Skipping over some of the “boring” parts of economics, such as growth, opportunity costs, etc., let’s jump straight into what makes the market economy, and EVE, work. Demand is how much of a product is desired by the collective purchasers. The quantity of this number is the amount of a thing that people are willing to buy at a fixed price. There is a relationship between price and quantity demand, referred rather pedantically, as the Demand Relationship. On the opposite side of this, is supply. Supply is how much the EVE market can offer to the purchaser. If there is no one mining Tritanium, the supply will be small. If everyone is building Ishtars, than the supply will be high. The quantity supplied refers to the amount the market can supply at a certain price. The correlation between price and how much of an item is supplied to the market is known as the Supply Relationship. It’s fairly obvious now, that price is a direct reflection of supply and demand. In macroeconomic theories, supply and demand will allocate resources in the most efficient way possible. It was one of our assumptions, and is also known as the “invisible hand” of the market; forever correcting itself to bring the price to the correct amount. In reality, what is known as the “invisible hand” is really the vast number of suppliers and purchasers playing tug-of-war with the price until it settles into a comfortable, and stable, position. If you’re ever bored, you can go to Jita and watch as the price of Tritanium, a specific ship’s module, or really anything, does this adjustment. Things will slowly tick up in price as more is purchased, and tick down in price as more is supplied.

The Law of Demand

nsurGhm So, why does the price of something, say Zydrine, decrease as more of it is available? One of the economic laws is that, assuming all factors remain the same, the higher the price of an item, the less people will demand that good. In practical terms, if Zydrine was 900 million ISK per unit, only a small number of players would be able to purchase enough Zydrine to build a ship. The higher the price, the fewer number of people would be willing to purchase that product. On the reverse side, if Zydrine was 0.01 ISK per unit, everyone would be able to purchase copious amounts of Zydrine, but there wouldn’t be any real reason for someone to mine Zydrine. In general terms the Law of Demand is a downward slope, the higher the price, the lower the demand will be on the market.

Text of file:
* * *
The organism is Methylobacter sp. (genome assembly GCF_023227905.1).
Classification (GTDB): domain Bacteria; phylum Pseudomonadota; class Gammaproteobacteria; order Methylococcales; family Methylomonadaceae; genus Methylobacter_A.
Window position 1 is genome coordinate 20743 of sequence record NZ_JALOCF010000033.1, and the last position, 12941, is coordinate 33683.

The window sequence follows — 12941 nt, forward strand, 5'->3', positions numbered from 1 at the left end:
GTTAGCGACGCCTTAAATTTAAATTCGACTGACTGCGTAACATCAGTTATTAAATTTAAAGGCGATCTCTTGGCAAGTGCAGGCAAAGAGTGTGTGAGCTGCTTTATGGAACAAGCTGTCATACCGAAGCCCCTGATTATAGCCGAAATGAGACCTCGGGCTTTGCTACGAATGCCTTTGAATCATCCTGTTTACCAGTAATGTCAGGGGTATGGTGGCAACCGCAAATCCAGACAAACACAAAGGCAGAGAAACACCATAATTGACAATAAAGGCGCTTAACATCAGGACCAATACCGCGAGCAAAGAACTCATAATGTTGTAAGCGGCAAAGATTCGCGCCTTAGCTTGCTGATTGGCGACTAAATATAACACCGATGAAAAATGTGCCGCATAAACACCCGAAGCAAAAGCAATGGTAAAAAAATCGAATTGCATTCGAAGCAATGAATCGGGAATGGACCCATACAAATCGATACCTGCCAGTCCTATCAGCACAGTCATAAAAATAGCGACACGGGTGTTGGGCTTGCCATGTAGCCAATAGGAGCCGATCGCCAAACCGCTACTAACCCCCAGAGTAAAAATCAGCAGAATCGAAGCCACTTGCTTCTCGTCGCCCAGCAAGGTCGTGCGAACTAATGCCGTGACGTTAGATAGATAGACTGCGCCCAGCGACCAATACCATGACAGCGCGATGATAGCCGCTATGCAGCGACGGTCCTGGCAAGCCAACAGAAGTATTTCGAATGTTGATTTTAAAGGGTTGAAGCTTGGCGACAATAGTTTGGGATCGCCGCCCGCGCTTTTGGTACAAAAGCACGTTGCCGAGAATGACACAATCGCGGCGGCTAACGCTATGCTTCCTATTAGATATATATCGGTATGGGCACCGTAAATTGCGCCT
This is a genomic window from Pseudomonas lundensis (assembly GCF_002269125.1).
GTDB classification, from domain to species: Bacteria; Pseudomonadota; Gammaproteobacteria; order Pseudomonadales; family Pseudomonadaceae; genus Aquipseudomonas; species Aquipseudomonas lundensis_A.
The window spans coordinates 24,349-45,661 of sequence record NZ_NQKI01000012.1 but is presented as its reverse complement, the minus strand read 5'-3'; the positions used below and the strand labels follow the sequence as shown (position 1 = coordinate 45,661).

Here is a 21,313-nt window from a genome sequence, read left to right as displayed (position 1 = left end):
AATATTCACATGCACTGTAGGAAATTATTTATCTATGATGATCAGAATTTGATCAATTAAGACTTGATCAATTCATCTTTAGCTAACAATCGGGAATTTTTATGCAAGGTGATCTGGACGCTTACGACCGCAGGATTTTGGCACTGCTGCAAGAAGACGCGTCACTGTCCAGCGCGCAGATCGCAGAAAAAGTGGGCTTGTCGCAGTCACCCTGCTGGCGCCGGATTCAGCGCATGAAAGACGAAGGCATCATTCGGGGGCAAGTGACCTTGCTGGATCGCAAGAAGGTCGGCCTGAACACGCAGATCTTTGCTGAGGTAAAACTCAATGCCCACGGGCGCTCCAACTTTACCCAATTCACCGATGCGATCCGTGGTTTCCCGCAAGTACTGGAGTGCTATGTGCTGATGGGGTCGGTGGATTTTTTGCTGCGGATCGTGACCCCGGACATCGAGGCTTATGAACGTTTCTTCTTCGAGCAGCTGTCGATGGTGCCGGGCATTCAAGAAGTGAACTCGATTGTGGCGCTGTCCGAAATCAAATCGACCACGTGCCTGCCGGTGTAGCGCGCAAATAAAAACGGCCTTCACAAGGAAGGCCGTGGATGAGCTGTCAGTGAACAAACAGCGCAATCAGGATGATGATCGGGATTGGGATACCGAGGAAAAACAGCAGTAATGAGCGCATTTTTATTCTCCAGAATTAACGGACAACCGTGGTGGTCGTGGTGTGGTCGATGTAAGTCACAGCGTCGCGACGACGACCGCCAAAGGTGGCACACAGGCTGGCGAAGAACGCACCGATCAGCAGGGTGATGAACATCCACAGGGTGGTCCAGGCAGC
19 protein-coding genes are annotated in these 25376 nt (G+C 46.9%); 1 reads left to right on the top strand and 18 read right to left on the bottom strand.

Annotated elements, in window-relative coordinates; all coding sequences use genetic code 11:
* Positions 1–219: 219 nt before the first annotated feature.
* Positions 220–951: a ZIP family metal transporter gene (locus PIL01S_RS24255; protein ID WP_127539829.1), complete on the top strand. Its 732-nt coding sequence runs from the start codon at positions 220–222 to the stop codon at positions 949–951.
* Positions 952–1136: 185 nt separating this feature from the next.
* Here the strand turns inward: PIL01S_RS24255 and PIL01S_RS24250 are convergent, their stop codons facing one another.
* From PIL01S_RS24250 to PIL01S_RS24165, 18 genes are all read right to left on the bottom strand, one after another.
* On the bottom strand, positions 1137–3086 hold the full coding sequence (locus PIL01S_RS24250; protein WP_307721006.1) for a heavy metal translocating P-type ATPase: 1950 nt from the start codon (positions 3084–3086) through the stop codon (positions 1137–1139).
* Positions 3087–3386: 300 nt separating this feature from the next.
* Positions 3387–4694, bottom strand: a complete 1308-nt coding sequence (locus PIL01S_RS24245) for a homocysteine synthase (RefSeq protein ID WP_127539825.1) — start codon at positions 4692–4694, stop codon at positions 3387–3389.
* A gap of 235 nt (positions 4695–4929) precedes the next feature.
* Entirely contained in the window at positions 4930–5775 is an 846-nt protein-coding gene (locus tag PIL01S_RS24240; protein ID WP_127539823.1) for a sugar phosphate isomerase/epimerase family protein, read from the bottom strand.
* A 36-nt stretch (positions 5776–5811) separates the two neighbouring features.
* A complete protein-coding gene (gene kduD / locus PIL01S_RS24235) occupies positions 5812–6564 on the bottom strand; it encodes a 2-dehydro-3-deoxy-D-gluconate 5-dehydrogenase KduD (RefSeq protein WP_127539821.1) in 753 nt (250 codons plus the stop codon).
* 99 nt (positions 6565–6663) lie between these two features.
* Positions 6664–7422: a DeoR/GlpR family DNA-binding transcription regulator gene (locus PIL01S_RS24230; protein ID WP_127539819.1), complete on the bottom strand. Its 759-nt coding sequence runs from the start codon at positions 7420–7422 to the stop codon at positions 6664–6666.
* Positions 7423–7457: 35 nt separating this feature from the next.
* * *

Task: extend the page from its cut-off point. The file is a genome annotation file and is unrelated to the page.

The Law of Supply

So if the Law of Demand is a downward slope, with the higher priced items selling for less, than the Law of Supply is an upward moving slope. The reason for this is the more a product can be sold for, the more people will be eager to sell said product. To use the Zydrine mark-up again, If it was possible to make 900 million ISK on one unit of Zydrine, *everyone* would be out mining Zydrine. A one to two minute mining operation would yield amazing returns, assuming you could find a purchaser; let’s assume that we can. This may seem counterintuitive, especially when compared to the Law of Demand; if there is more of it, shouldn’t it be less? The answer is yes, from a demand side. The price will be less, but we as rational EVE players will want to get the most ISK for our product. It wouldn’t make a lot of sense to sell an Ishtar, or anything else, at a loss. As a supplier we will want to maximize our gains. Also it makes sense that if we own the vast majority of a thing, we’d set the price as high as possible.

The Supply and Demand Relationship: Elasticity of the Market

So now that we know the laws of Supply and Demand, let’s look at how supply and demand affect the price in EVE. Recently CCP announced the release of the new Minmatar T3 destroyer – Svipul. After the announcement, many industrialists and market players watched Singularity (SiSi) like a hawk for the first bits of information on what would be required to make one. The reason is that the market manipulators and suppliers will start to stockpile the component parts. This stockpiling and creation of scarcity will naturally cause the price to increase, as described in the Law of Supply. At first, when a new item is introduced to the market, sales will be low, but high in returns. As more and more channels of supply open up, natural competition will drive the price lower and lower, which in turn spurs more and more people demanding the product, keeping the price at its “natural” levels. For a hands on, practical example, let’s review the release of the Confessor.